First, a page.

(TMI) - A Muslim non-governmental organisation has rejected criticisms by some Hindu parents over the practice of slaughtering animals in school grounds by saying Muslims should not bow to pressure on the issue.
Ikatan Muslimin Malaysia's (Isma) deputy president Aminuddin Yahaya (pic) said Muslims must have the courage to defend their own religious practices.
"Why should we bow to pressure from them (Hindus)? It is as if we do not have our own identity. This is our country and it is an Islamic country," he was quoted by news portal Malaysiakini as saying.
"We want to slaughter cows, who cares? What is the percentage of the Indian community in Malaysia? Only 1% or 2%," he said, adding Malays were over 60% of the population.
Aminuddin was referring to Hindu parents who complained about the use of school grounds to slaughter cows, considered sacred to Hindus, during the recent Hari Raya Haji celebrations.
On a separate issue, Aminuddin said Isma had no problem if Christians wanted to use the word 'Allah' in their prayers.
Posted: 19 Oct 2013 04:05 PM PDT
Trinna Leong, TMI
A warning emailed to Malaysian students in Australia against attending a programme featuring opposition leader Anwar Ibrahim had the opposite effect. It piqued interest and drew a large crowd to his talk at Adelaide University yesterday, said those who attended it.
The event received overwhelming response, forcing organisers to change the venue to a bigger hall to accommodate some 900 people, 300 more than initially expected.
Those who attended the talk said that the crowd, a blend of Malaysians and Australians, were curious to hear Anwar speak after news that Malaysian offcials warned students was reported by the Australian media.
The email from the Malaysian Students Department was addressed to students sponsored by the Public Service Department (JPA), warning them against attending the Festival of Ideas programme in the university where Anwar was featured.
Allan Chin, 28, told The Malaysian Insider that the warning was free publicity for Anwar.
"I know of people who knew about the event because of the threat and hence attended. It's free publicity for Anwar," said Chin, a Malaysian working in Adelaide, speaking over Facebook.
At the event, Anwar was interviewed by Australian Broadcasting Corporation journalist Waleed Aly. He took questions on the Allah controversy, the results of the 13th general election and freedom of speech.
Anwar also defended Malaysian students who were told they could lose their scholarships if they attended the event.
"Anwar said that people from all religions should be free to describe their God as Allah and it is absurd that Malaysia is the only country that is 'pro-Allah'," said Chin, referring to the recent Court of Appeal ruling barring Catholic weekly Herald from using the word Allah.
Jerad Tan said it had been very frustrating to get the email from the Malaysian students office, noting the Festival was a forum to share ideas and knowledge, not a political rally.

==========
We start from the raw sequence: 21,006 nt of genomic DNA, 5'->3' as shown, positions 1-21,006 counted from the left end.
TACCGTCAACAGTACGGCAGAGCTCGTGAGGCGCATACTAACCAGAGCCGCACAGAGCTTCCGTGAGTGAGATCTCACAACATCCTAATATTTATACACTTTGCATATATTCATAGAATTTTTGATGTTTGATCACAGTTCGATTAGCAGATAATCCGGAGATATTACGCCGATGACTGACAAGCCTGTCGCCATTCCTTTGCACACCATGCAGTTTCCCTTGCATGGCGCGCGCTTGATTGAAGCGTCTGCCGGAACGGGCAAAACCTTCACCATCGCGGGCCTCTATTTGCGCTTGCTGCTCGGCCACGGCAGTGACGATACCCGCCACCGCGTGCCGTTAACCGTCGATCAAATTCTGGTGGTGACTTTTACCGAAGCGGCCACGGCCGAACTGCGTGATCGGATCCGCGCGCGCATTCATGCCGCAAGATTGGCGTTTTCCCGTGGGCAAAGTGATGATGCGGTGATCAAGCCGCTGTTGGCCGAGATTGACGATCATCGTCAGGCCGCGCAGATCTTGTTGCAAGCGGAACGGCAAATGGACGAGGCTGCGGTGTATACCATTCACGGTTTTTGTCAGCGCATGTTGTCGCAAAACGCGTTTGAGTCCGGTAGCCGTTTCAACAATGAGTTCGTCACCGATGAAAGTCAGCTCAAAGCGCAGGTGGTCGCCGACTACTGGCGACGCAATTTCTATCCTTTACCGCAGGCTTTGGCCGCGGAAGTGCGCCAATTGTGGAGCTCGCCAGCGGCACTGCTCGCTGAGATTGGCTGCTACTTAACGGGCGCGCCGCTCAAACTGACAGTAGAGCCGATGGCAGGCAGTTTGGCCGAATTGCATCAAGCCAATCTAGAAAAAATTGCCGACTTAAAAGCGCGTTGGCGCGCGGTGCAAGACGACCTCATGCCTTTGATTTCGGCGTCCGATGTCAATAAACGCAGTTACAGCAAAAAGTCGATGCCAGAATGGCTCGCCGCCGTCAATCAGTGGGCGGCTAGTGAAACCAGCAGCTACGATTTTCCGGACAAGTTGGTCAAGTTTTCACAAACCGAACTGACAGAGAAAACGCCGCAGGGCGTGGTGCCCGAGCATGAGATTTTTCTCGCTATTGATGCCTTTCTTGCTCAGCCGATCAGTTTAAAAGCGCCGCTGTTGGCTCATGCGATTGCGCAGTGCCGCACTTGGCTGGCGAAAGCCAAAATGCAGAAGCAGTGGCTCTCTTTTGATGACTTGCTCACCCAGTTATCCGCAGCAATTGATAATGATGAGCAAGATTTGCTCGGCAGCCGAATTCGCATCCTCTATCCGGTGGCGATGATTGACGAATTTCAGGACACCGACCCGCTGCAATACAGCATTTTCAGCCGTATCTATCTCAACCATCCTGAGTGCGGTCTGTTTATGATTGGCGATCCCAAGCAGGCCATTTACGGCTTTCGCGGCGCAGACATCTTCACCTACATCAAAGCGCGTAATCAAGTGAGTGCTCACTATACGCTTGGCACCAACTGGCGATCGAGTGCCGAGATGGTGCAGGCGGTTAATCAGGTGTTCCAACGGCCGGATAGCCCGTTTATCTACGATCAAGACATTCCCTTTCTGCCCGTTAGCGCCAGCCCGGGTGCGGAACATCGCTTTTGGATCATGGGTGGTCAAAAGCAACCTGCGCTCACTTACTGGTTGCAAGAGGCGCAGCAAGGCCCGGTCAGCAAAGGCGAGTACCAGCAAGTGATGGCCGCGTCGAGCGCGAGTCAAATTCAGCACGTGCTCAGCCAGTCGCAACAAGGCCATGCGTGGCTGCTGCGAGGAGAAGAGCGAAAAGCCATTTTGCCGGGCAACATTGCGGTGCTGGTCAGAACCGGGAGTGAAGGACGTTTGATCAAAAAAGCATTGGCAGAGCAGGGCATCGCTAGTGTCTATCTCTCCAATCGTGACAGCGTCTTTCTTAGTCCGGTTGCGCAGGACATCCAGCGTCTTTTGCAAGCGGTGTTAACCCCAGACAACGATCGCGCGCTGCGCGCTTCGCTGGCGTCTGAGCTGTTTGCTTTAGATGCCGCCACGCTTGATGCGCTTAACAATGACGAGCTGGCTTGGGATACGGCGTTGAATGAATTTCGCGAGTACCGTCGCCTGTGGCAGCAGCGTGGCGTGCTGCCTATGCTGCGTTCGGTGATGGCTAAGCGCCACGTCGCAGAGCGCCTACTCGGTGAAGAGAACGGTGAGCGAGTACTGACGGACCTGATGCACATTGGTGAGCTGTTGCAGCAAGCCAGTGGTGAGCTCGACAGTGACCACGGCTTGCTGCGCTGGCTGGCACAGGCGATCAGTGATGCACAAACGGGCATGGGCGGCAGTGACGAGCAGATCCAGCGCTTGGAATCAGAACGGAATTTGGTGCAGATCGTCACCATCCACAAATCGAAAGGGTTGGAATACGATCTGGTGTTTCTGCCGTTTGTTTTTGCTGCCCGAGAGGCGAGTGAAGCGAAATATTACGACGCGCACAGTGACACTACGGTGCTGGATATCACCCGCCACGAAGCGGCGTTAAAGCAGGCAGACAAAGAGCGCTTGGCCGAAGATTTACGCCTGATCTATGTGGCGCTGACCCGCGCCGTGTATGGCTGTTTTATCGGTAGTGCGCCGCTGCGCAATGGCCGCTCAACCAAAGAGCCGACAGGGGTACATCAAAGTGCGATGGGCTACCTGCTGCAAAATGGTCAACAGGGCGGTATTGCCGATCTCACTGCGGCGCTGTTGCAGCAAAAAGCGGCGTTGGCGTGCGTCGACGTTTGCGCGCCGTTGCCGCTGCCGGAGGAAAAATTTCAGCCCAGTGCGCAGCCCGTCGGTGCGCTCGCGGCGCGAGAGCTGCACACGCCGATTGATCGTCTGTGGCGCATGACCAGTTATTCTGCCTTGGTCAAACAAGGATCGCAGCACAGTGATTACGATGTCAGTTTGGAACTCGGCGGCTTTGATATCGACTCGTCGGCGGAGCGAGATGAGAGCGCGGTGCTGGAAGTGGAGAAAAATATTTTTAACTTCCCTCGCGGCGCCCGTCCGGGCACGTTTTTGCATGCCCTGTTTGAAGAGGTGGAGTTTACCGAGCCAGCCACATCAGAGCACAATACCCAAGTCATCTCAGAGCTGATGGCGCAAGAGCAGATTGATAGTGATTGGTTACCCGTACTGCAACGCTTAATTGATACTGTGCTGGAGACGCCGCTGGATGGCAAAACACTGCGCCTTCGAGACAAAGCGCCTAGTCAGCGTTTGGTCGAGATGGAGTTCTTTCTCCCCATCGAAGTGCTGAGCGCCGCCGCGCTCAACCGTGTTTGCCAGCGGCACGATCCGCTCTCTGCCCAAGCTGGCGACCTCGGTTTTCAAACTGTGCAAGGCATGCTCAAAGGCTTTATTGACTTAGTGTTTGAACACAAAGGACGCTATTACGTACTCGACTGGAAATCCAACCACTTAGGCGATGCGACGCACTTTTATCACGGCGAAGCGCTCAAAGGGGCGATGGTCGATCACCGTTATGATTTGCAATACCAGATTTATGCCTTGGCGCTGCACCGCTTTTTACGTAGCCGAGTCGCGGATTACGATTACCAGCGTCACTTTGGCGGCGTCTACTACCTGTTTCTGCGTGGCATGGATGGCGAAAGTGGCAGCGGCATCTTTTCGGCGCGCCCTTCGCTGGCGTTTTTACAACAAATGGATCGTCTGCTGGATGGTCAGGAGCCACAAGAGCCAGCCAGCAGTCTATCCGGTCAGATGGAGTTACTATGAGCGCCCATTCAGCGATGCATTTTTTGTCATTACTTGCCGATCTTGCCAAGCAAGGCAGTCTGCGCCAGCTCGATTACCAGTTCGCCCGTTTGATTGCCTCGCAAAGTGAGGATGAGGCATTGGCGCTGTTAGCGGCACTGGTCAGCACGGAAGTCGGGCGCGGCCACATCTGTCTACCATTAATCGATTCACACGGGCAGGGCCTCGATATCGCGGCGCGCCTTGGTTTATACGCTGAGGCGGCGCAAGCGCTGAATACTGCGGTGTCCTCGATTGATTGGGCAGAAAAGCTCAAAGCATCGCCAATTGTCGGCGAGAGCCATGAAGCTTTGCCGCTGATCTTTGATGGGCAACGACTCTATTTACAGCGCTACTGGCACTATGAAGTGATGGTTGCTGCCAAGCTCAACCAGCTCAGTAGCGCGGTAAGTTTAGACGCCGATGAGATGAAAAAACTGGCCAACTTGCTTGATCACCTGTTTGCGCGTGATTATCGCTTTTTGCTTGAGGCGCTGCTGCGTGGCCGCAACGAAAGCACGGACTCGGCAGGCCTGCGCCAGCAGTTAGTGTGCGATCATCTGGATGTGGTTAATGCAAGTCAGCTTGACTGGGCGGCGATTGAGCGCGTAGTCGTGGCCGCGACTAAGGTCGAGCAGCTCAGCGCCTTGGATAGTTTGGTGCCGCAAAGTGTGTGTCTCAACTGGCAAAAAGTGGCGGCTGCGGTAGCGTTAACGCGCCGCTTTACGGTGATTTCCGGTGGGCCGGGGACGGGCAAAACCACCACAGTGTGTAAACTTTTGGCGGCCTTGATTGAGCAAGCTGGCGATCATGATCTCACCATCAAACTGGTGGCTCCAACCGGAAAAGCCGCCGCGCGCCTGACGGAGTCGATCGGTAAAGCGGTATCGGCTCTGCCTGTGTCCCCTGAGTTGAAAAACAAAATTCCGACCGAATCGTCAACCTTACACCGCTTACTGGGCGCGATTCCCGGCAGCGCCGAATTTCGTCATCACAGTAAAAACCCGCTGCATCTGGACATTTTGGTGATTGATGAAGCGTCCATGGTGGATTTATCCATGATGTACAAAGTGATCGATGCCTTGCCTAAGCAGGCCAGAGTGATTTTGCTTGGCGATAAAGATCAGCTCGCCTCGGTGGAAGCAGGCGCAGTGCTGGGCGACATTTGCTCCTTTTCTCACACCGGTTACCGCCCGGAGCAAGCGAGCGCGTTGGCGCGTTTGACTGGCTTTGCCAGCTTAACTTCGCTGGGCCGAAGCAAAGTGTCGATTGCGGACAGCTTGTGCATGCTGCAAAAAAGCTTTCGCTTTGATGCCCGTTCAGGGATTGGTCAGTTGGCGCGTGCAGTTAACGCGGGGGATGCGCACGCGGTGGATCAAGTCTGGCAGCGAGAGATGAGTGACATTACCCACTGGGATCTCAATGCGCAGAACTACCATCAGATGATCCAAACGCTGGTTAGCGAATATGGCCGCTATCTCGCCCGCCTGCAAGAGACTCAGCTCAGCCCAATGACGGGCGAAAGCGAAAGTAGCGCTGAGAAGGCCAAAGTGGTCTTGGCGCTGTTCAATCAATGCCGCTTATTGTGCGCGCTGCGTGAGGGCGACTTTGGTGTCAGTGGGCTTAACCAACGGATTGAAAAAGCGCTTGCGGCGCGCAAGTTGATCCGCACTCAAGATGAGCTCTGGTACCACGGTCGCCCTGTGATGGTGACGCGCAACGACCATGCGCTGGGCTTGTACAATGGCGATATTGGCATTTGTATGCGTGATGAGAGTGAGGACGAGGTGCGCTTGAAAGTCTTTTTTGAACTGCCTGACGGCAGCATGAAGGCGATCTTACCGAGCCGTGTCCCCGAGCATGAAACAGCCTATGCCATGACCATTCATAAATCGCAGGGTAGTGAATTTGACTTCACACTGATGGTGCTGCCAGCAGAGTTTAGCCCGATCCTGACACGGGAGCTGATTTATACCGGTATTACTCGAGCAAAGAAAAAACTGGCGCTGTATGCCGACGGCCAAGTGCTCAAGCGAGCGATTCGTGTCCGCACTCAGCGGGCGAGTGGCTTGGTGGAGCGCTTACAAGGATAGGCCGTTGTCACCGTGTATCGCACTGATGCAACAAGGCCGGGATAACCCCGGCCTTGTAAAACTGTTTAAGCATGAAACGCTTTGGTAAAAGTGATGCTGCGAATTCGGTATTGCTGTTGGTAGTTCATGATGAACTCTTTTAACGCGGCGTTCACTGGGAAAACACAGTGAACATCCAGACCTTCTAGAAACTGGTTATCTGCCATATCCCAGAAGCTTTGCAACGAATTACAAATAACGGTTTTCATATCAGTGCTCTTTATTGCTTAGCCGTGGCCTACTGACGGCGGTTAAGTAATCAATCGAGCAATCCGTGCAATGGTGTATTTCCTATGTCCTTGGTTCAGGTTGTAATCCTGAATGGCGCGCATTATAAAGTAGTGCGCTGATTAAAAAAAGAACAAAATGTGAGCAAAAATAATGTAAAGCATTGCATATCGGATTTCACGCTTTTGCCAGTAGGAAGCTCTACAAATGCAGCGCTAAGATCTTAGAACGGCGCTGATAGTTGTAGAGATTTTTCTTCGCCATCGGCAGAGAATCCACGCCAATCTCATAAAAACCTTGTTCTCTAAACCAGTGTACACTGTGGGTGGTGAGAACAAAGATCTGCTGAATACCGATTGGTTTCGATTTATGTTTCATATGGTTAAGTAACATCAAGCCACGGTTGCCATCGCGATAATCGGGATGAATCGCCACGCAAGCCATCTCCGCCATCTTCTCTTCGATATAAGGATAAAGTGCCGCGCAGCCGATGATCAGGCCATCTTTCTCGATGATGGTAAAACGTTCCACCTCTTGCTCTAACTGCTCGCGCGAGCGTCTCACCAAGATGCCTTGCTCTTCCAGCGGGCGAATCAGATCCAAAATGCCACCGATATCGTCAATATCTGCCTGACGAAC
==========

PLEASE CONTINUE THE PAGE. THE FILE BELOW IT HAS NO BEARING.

Being in Adelaide for decades, a Malaysian-born woman who did not want to be named, said the email was shocking and very silly.
"They are students, telling them not to come will make them more curious," she said.
"They are intelligent people, how can you think they will not think for themselves?"
Posted: 19 Oct 2013 04:01 PM PDT
The Malaysian Insider
Yesterday's Umno polls have thrown up one fact – that nothing has changed even with a new electoral system and talk of transformation in the Malay nationalist party.
The vice-presidential and supreme council line-up shows almost the same old faces. No one new or with exciting ideas has received enough votes to break into the chummy old boys club that is the Umno supreme council.
But the Umno-owned newspaper Utusan Malaysia talked about "winds of change blowing" through the party in its weekend edition Mingguan Malaysia today, citing the strong support for Kedah Menteri Besar Datuk Mukhriz Mahathir.
The 48-year-old son of the popular Tun Dr Mahathir Mohamad received 91 votes, just nine short of Datuk Seri Hishammuddin Hussein, who managed to retain his vice-presidency.
Would that be a change, considering that Mukhriz represented the hopes of those who long for the good times under Dr Mahathir's leadership?
Would that even be a transformation for party president Datuk Seri Najib Razak?
The fact is, the Umno grassroots followed their division leaders, keeping most of them and their peers in power in the latest party elections.
There is virtually no change in the leadership from division level except for those who retired or those who had lost badly in the general election. The warlords remain in power from division right up to state and national levels.
The grassroots have in effect endorsed the status quo and are happy with it, and if anything, the support for Mukhriz is just an expression for the previous status quo before Tun Abdullah Badawi's short rule.
Umno members would be deluded to believe talk that the winds of change had blown through the party in the elections. Instead, Najib has cemented his hold on the party as most of his preferences went through, some for the second time since he took power in 2009.
Change in Umno will not come from within for a long time until there are more new faces than old in the supreme council and office bearers.
Posted: 19 Oct 2013 03:57 PM PDT
(Bernama) - There is no reason to believe that Malaysia has seen the formation of an asset bubble that is about to burst, as the country has addressed many of the issues and risks related to it, says Bank Negara Malaysia governor Tan Sri Dr Zeti Akhtar Aziz.
She said three series of macro prudential measures had been introduced this year to avoid the very risk of the formation of such a bubble asset.
Posted: 19 Oct 2013 03:53 PM PDT
(AFP) - Prime Minister Datuk Seri Najib Razak strengthened his hand in ruling-party elections but analysts said questions remain over his stop-start plans to reform Southeast Asia's third-largest economy amid resistance from conservatives.
Najib was unopposed as president of the long-ruling United Malays National Organisation (Umno) in the party's polls, the final results of which were tallied late Saturday.